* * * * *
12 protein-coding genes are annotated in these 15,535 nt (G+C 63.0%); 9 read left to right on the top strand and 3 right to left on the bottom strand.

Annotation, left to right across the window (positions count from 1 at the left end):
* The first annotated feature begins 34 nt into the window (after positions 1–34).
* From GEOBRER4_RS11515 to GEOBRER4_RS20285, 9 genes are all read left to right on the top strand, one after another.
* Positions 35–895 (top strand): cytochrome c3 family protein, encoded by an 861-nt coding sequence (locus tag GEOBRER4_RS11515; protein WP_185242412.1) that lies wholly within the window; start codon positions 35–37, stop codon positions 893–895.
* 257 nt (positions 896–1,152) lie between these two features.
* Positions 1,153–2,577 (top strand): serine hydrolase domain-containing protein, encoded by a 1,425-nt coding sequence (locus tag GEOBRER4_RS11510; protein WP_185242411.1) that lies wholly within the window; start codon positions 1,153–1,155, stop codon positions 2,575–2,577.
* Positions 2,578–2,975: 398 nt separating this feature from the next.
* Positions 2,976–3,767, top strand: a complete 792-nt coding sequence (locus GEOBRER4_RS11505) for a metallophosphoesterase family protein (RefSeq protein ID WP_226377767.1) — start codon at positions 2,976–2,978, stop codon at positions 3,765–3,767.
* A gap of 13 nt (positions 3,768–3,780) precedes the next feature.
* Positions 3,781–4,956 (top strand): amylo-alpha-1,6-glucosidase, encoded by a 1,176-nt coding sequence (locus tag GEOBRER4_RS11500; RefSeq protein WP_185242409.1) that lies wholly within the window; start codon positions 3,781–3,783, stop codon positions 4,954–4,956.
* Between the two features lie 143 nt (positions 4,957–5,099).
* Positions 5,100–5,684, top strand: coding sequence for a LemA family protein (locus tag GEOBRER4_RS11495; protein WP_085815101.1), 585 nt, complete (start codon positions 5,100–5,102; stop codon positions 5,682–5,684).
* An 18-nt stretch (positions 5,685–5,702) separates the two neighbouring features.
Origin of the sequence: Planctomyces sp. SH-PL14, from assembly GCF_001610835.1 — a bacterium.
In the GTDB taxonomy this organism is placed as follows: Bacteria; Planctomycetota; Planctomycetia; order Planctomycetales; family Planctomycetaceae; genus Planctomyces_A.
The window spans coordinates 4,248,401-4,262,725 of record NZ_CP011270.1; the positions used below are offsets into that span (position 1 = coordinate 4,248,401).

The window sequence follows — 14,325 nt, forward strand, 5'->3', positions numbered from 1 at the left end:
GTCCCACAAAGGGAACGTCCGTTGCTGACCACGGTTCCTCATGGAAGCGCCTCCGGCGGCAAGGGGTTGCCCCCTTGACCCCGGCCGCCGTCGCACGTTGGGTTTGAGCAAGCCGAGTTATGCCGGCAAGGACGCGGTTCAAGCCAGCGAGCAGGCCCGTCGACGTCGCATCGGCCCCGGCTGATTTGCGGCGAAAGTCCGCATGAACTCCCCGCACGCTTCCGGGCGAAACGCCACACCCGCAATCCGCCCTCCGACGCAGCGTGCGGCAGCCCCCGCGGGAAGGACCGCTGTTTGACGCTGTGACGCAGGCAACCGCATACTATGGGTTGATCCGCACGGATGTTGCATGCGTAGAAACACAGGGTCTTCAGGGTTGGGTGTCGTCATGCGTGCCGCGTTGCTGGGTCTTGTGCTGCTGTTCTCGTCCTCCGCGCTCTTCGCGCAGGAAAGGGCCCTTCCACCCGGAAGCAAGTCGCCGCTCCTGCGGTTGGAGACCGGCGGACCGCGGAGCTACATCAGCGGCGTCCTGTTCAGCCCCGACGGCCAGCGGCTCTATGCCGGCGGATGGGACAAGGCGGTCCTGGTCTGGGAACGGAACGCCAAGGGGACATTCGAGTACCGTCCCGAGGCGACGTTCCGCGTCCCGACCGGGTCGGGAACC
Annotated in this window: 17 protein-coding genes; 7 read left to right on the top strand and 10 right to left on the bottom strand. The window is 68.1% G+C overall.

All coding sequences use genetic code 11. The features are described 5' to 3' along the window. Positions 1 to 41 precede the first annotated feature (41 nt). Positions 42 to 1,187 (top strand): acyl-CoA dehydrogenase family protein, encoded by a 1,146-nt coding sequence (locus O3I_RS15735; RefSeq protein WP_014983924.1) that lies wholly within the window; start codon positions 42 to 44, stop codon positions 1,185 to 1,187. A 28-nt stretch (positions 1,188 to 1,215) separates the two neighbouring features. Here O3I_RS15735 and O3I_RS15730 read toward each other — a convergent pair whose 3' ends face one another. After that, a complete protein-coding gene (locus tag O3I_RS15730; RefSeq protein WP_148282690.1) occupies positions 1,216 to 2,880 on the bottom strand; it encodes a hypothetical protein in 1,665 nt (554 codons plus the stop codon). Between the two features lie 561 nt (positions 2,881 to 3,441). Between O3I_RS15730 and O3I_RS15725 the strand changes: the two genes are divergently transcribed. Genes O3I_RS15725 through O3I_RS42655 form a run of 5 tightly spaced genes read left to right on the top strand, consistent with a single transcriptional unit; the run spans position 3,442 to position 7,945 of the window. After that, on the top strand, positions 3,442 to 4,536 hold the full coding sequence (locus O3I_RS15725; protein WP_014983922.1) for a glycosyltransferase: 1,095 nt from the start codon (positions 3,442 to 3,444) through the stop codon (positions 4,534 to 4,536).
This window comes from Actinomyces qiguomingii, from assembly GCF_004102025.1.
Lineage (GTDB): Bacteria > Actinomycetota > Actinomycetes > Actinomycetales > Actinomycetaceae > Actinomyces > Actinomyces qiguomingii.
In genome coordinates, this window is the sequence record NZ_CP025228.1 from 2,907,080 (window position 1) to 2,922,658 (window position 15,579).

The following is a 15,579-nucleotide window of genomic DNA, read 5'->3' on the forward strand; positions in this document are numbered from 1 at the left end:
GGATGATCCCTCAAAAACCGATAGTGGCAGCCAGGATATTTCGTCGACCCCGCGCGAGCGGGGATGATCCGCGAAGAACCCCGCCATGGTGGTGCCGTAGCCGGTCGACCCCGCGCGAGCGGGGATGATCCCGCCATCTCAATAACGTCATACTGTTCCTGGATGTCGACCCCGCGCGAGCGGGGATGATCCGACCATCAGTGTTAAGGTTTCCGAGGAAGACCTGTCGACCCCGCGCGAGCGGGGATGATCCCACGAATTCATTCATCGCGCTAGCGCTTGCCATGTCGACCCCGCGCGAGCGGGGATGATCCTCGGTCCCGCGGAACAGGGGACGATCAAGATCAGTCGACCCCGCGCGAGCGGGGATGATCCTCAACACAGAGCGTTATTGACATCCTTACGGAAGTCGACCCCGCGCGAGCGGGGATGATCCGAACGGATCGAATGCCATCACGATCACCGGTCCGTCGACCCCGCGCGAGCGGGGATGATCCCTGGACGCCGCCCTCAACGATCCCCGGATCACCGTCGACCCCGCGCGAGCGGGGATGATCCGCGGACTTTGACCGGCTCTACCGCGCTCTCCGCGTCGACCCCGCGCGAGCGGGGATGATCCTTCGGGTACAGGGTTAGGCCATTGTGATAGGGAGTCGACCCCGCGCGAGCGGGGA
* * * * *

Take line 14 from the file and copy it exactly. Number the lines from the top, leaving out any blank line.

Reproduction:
* An 18-nt stretch (positions 5,685–5,702) separates the two neighbouring features.